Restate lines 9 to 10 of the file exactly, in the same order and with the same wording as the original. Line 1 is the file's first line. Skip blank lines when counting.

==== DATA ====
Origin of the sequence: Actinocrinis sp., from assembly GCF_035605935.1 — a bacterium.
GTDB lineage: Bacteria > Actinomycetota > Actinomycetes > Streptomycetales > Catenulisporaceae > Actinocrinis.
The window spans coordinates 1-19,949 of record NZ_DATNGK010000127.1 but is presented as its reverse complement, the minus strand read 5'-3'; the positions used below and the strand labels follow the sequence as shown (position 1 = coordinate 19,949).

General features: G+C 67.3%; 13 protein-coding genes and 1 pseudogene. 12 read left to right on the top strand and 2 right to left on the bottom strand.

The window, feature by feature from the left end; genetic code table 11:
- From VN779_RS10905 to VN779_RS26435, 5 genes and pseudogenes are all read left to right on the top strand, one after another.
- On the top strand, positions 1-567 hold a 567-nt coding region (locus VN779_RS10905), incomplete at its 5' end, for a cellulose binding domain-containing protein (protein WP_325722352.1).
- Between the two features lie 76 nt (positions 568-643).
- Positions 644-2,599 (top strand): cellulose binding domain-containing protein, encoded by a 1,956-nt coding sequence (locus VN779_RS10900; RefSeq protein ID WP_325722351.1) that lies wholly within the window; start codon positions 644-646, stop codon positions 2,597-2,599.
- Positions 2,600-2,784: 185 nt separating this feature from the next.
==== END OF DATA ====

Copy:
- Positions 644-2,599 (top strand): cellulose binding domain-containing protein, encoded by a 1,956-nt coding sequence (locus VN779_RS10900; RefSeq protein ID WP_325722351.1) that lies wholly within the window; start codon positions 644-646, stop codon positions 2,597-2,599.
- Positions 2,600-2,784: 185 nt separating this feature from the next.